wafted through the air and put me at ease. This wasn’t
going to be so bad. But the look on the technician’s face told
a different story. She tried to hide her concern, but I could
feel her become more tense each time she came in with the
radiologist’s order for another view. Finally, she
pronounced, “The radiologist wants you to have a
sonogram.” As I lay there in the dark, I realized this was
serious. The technician said, “You can get dressed; the
radiologist would like to speak with you.”

On March 21, 1996, I heard the words, “You have breast
cancer.” I was in shock as I struggled through surgery,
treatment and finally radiation. But through it all, I couldn’t
shake the feeling that Linda at the Java Hut had saved my
life. Had I not gone for coffee that day and Linda been there
to (not) serve me, who knows what would have happened.
Three months after my surgery, I returned to thank
Linda. I waited in line until the last customer was served
and then asked, “Do you remember me?” Linda hesitated
slightly and said, “Oh, yes! Did you get your
mammogram?”

I fought back tears as I spoke, “Yes, I did. In fact, I think
you saved my life!” Linda looked puzzled. I explained the
events that had transpired since that fateful day in March.
Linda listened intently and then tears formed in her eyes. I
reached in my purse and handed her an angel pin that a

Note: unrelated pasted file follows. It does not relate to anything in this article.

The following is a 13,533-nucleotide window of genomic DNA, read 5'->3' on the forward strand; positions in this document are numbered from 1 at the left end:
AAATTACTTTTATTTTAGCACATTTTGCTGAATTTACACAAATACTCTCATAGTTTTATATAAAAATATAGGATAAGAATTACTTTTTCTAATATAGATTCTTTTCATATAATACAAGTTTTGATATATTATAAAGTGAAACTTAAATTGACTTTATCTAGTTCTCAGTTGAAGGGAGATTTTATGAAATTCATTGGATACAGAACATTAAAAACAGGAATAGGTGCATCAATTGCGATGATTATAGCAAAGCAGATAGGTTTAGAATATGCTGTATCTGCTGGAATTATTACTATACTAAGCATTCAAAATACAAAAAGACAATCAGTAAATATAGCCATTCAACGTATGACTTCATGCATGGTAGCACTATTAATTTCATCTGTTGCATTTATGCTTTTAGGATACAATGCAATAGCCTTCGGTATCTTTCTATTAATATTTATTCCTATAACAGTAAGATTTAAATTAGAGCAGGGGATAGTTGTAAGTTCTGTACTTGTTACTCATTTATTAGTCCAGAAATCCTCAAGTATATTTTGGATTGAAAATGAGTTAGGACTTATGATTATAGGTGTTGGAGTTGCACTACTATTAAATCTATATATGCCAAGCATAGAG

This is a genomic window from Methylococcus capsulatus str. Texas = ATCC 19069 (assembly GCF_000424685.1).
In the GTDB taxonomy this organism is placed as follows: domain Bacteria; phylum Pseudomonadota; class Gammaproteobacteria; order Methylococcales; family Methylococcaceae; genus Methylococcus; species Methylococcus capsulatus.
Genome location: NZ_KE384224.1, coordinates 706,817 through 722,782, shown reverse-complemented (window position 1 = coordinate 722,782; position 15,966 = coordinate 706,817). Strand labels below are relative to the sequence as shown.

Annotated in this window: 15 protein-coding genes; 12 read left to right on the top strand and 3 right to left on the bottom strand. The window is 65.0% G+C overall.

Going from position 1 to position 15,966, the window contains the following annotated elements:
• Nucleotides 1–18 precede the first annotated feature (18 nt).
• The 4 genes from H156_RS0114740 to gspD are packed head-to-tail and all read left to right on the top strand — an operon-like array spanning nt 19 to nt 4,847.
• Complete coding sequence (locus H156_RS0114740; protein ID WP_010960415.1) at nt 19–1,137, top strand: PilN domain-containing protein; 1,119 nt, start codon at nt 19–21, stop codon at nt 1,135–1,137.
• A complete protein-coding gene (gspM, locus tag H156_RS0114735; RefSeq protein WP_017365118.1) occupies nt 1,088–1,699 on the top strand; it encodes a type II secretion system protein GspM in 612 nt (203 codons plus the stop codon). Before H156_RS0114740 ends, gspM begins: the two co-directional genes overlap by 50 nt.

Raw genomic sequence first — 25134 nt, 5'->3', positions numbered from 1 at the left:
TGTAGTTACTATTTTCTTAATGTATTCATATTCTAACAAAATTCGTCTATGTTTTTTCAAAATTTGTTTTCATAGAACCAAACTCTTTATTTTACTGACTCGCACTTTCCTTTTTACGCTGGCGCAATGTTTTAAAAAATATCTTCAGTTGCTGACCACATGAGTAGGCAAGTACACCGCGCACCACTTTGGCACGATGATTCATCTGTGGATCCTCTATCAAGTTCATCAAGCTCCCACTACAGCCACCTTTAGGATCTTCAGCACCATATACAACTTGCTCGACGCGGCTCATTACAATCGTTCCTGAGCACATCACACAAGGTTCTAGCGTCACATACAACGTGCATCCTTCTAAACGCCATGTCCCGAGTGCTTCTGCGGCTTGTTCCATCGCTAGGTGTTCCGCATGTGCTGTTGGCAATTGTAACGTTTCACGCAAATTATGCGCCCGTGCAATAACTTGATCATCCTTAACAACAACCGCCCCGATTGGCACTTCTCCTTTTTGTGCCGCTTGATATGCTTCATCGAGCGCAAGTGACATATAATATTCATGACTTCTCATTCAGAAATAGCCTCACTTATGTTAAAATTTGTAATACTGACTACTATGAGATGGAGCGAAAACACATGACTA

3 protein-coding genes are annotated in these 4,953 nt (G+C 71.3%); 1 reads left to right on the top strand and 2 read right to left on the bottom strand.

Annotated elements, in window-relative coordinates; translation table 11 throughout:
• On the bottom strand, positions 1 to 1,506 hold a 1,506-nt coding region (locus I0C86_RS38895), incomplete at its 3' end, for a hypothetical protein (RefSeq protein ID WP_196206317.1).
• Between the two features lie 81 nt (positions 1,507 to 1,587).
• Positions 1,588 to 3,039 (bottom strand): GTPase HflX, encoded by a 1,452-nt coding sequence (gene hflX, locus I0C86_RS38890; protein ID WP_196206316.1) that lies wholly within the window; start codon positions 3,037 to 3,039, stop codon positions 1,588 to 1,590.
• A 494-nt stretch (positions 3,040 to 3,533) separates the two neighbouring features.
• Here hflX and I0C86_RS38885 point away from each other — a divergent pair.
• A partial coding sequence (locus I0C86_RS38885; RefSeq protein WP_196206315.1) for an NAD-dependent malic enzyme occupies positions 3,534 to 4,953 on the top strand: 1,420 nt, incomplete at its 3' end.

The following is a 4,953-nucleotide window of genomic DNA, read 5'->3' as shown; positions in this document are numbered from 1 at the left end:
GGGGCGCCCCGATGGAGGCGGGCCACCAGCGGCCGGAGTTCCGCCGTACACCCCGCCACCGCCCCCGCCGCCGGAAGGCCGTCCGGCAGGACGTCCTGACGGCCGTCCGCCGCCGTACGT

friend gave me right before my surgery. I had worn it every
day since and now it was my turn to pass it on. I reached
over the granite counter and pinned it on Linda’s pink and
white collar. She touched its wings and said, “I’m so
thankful you’re doing so well. Oh, and by the way, I owe
you a cup of coffee. You won’t believe what our special is
today— Frangelica Hazelnut Coffee.”

There we stood in the Java Hut with our paper cups filled
with coffee toasting to my new life. Linda smiled and asked,

“So how is it?”

I grinned, savoring the aroma and reveling in the flavor of
life, “Angelic, it’s absolutely angelic.”

8 comments:

Greg C said...

Enough Connie. No more stories like that. I am at work and it doesn't look manly. My wife was just forced into a similar situation concerning some other tests. Let's keep our fingers crossed. She got her first full female exam in a long time recently. Thank God all was well.

Connie Pombo said...

Okey-dokey...no more, Greg!

SMILE!

Tracy Ruckman said...

Beautiful story, my friend. I'm so glad you're well.

Thank God for your "angel." Wow.

Susan Kelly Skitt said...

I'm so glad you were able to share your story of courage and hope with these women Connie. (And others here too!)

Love you friend! I'm glad that God used this woman in your life... I wouldn't have had the privilege of knowing you otherwise :)

Connie Pombo said...

Tracy,

I'm always amazed how God takes care of his children, and I'm thankful to be alive to see my son graduate with his Master's degree this fall and Jon (God willing) in the spring (2009!). Yeah God!

HUGS!

Connie Pombo said...

Hey Suzanne,

I'll be seeing you soon (right?). I'm thankful for every opportunity I have to share my story of survival...it gives "HOPE" to me too!

HUGS!

Lonely said...

Connie,

Thanks for sharing your story, it is very touching, I am so glad to see that "God" reached down "His Hand of Mercy," and saw fit to touch you, and let you remain here on earth to help many others through your story!

May God's Angels Continue to Surround You,

Terry

Connie Pombo said...

Thanks, Terry! I feel blessed to be able to enjoy 12 years of life and to see my boys through safe passage into adulthood! Some folks complain about their age (I celebrate it!). I let everyone know how old I am (53 years old tomorrow!). Yippee!!!!!!

HUGS!